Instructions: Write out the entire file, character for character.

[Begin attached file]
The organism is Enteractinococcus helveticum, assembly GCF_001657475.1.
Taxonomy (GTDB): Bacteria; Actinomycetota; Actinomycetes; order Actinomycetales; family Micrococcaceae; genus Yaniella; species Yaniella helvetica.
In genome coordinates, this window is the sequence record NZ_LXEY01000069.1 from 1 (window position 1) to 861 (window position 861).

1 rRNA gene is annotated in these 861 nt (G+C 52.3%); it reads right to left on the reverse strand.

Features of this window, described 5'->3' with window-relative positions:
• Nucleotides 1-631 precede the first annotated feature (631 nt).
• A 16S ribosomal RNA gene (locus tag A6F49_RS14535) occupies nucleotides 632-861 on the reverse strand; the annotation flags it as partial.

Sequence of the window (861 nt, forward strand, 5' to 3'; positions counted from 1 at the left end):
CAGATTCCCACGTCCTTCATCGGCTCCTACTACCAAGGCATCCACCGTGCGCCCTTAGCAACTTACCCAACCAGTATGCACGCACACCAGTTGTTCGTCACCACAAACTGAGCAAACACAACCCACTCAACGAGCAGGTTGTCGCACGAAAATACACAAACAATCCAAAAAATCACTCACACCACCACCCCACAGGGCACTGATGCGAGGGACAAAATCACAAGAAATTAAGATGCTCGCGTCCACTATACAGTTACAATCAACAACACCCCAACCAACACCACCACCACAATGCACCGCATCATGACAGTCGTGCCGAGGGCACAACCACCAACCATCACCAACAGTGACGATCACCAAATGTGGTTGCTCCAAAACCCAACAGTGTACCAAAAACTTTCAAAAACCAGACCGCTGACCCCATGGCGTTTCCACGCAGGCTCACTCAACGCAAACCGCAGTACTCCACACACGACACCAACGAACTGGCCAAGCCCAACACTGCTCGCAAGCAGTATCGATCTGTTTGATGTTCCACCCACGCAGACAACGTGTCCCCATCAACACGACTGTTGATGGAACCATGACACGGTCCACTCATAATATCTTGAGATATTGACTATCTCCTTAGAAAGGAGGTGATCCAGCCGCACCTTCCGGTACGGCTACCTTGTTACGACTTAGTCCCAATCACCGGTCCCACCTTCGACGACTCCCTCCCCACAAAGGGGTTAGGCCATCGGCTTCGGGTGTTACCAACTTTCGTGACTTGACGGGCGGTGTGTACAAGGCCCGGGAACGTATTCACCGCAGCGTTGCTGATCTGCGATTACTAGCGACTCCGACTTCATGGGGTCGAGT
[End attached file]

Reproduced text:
The organism is Enteractinococcus helveticum, assembly GCF_001657475.1.
Taxonomy (GTDB): Bacteria; Actinomycetota; Actinomycetes; order Actinomycetales; family Micrococcaceae; genus Yaniella; species Yaniella helvetica.
In genome coordinates, this window is the sequence record NZ_LXEY01000069.1 from 1 (window position 1) to 861 (window position 861).

1 rRNA gene is annotated in these 861 nt (G+C 52.3%); it reads right to left on the reverse strand.

Features of this window, described 5'->3' with window-relative positions:
• Nucleotides 1-631 precede the first annotated feature (631 nt).
• A 16S ribosomal RNA gene (locus tag A6F49_RS14535) occupies nucleotides 632-861 on the reverse strand; the annotation flags it as partial.

Sequence of the window (861 nt, forward strand, 5' to 3'; positions counted from 1 at the left end):
CAGATTCCCACGTCCTTCATCGGCTCCTACTACCAAGGCATCCACCGTGCGCCCTTAGCAACTTACCCAACCAGTATGCACGCACACCAGTTGTTCGTCACCACAAACTGAGCAAACACAACCCACTCAACGAGCAGGTTGTCGCACGAAAATACACAAACAATCCAAAAAATCACTCACACCACCACCCCACAGGGCACTGATGCGAGGGACAAAATCACAAGAAATTAAGATGCTCGCGTCCACTATACAGTTACAATCAACAACACCCCAACCAACACCACCACCACAATGCACCGCATCATGACAGTCGTGCCGAGGGCACAACCACCAACCATCACCAACAGTGACGATCACCAAATGTGGTTGCTCCAAAACCCAACAGTGTACCAAAAACTTTCAAAAACCAGACCGCTGACCCCATGGCGTTTCCACGCAGGCTCACTCAACGCAAACCGCAGTACTCCACACACGACACCAACGAACTGGCCAAGCCCAACACTGCTCGCAAGCAGTATCGATCTGTTTGATGTTCCACCCACGCAGACAACGTGTCCCCATCAACACGACTGTTGATGGAACCATGACACGGTCCACTCATAATATCTTGAGATATTGACTATCTCCTTAGAAAGGAGGTGATCCAGCCGCACCTTCCGGTACGGCTACCTTGTTACGACTTAGTCCCAATCACCGGTCCCACCTTCGACGACTCCCTCCCCACAAAGGGGTTAGGCCATCGGCTTCGGGTGTTACCAACTTTCGTGACTTGACGGGCGGTGTGTACAAGGCCCGGGAACGTATTCACCGCAGCGTTGCTGATCTGCGATTACTAGCGACTCCGACTTCATGGGGTCGAGT